Vietnamese leaf turtle
The uniformly dark-gray to black carapace (to 21 cm; Ron de Bruin, pers. comm.) is low arched, or depressed, and contains three longitudinal keels. The medial vertebral keel is best developed and prominent in adults; the two dorsolateral keels, which run along the dorsal portions of the pleurals, are low and almost non-existent in older individuals, but strongly developed in juveniles. Vertebral 1 is wider anteriorly than posteriorly, but the 5th is the opposite. Vertebrals 2-4 are about as broad as long. Posterior marginals are not serrated; those anterior and lateral are slightly upturned. The plastron is well-developed, but does not completely cover the shell opening. Its anterior lobe is truncate, and the posterior lobe contains a deep anal notch. The plastral formula is: abd < pect > fem > an > hum >< gul; however, the seams between the pectorals, abdominals, and femorals are often nearly equal in length. The plastron is sutured to the carapace, and the bridge is well-developed (its length is 40-50% that of the plastron). Axillary and inguinal scutes are present and their bony buttresses are very strongly developed, almost touching the neural bones; the axillary buttress touches the 1st rib. Such extensive buttressing is usually associated with freshwater turtles that inhabit deep waters (Boulenger, 1889), such as Callagur, Batagur, Hardella, Kachuga and Orlitia, and forms two extensive lateral chambers housing the lungs. The plastron is yellow to orange with a large black blotch on each scute and on the underside of each marginal. A longitudinal black bar crosses the bridge. The head is somewhat pointed, as the snout is projected forward. The upper jaw is medially notched, and the triturating surfaces of the jaws are narrow and lack ridges. The head is dark brown to black with several pairs of yellow stripes. One pair begins dorsal to the nostrils and passes backward on each side above the orbits to the neck. A second wider pair starts at the nostrils and runs backward on each side through the orbit and tympanum to the neck (often broadening on the tympanum). Still a third pair begins on the upper jaw below the nostrils and runs backward along each jaw margin to the side of the neck. The lower jaw is yellow, but the chin varies from yellowish to dark brown. The neck is dark dorsally, but lighter ventrally. Limbs are dark gray or black, and the toes are fully webbed. The tail is not overly elongated, but is thicker at the base in the males.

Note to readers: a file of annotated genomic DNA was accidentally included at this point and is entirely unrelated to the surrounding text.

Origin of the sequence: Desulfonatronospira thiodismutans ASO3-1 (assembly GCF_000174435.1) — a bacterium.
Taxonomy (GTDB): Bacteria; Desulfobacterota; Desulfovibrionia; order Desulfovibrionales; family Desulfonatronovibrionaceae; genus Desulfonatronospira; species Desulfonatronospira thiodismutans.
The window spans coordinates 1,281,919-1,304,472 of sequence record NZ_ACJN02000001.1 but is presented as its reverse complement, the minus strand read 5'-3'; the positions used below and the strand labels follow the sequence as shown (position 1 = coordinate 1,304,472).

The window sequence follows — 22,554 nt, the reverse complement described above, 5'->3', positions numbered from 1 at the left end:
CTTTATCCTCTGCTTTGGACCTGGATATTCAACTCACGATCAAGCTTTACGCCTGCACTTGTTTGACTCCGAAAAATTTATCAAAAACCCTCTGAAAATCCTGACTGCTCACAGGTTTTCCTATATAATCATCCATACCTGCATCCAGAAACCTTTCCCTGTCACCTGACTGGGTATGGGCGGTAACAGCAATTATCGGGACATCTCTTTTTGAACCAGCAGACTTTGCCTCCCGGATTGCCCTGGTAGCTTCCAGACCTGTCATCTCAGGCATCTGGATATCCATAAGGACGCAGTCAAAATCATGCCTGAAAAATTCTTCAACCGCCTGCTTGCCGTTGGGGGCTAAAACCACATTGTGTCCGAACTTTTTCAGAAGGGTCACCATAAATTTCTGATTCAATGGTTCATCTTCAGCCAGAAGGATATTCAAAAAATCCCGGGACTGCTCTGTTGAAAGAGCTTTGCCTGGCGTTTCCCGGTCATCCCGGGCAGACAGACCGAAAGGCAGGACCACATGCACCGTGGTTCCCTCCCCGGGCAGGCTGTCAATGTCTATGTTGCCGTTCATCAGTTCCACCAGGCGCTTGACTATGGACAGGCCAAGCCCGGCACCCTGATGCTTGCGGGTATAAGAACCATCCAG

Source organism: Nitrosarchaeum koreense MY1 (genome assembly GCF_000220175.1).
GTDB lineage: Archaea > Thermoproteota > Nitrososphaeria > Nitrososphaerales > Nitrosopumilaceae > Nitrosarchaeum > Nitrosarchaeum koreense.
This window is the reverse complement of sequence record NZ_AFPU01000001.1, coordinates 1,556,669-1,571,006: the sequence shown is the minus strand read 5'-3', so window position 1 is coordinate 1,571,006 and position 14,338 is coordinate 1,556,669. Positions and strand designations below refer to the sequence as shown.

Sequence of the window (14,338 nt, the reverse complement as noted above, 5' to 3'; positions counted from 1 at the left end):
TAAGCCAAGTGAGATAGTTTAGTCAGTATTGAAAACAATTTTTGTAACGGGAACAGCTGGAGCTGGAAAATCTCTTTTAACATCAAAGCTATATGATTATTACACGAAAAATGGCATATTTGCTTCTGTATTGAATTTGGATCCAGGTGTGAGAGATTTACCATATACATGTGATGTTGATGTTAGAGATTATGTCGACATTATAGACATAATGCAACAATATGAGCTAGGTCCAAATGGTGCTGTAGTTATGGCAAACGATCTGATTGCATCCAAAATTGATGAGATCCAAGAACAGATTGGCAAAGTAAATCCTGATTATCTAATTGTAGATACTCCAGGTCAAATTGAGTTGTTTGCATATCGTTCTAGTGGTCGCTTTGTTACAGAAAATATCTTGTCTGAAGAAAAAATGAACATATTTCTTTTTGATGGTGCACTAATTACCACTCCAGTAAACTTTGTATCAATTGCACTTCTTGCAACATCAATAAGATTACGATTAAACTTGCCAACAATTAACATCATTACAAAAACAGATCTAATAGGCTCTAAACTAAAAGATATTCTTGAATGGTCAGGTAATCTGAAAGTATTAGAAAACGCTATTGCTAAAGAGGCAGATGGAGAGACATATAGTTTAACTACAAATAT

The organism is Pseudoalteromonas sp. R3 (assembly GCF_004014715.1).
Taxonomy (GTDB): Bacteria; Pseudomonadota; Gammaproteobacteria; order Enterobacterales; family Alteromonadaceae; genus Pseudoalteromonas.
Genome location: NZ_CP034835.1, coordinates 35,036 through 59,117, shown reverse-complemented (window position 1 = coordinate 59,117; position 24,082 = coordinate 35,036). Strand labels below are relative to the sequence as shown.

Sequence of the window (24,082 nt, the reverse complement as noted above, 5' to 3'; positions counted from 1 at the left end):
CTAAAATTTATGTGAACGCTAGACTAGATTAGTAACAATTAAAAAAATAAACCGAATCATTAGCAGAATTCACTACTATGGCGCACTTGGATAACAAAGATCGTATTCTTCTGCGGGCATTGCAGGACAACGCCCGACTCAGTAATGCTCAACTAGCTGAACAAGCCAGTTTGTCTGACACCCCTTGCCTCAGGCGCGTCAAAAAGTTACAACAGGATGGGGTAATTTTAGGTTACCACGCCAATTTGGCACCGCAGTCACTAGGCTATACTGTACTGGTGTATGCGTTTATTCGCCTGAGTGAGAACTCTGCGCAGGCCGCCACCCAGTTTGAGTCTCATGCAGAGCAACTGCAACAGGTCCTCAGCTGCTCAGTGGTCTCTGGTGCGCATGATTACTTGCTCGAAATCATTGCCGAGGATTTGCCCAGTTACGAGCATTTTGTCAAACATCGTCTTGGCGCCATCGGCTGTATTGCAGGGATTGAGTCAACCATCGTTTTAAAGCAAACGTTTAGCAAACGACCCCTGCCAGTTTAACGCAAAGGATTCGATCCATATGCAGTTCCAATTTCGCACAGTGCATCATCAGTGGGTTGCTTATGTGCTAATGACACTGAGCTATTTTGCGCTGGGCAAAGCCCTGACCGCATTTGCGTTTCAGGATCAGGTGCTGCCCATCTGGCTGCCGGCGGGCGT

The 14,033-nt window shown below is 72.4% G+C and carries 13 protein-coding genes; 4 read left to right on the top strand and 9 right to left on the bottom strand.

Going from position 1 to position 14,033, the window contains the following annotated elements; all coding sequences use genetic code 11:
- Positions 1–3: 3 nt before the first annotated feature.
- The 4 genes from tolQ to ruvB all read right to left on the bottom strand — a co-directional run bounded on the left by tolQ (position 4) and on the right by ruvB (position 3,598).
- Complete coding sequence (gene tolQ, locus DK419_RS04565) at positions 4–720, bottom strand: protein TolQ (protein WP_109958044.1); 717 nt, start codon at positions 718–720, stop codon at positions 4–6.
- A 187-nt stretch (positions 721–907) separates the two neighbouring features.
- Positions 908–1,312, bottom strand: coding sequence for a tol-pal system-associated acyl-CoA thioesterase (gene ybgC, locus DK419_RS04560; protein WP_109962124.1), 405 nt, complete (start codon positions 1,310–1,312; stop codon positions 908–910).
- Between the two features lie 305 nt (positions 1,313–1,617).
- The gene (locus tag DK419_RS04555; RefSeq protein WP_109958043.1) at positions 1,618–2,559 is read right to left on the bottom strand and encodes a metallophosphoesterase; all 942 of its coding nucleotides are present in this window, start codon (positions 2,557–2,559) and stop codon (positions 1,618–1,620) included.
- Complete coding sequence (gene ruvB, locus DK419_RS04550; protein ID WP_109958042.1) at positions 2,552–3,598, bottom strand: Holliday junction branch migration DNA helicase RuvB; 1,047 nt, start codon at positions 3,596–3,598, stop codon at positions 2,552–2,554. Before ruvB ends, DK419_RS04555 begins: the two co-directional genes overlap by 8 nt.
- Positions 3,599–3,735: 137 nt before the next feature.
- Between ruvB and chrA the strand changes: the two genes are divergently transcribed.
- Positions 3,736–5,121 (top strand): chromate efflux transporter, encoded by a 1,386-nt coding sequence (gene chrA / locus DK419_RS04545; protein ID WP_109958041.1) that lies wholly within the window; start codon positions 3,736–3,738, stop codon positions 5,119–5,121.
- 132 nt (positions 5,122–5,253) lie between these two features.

Mauremys annamensis is known only from central Vietnam.
Lowland marshes and slow-moving streams are inhabited.
Hatchlings have 35 mm carapaces and weigh 6 g (Ron de Bruin, pers. comm.). Its behavior in the wild is unknown, but captives accept both vegetable (lettuce and fruits) and animal (fish) foods.
The taxonomic position of Mauremys annamensis has been confused for some time, but Iverson and McCord (1994) shed light on the problem when they presented data to support its inclusion as a full species in the genus Mauremys.
IUCN Red List Status (1996)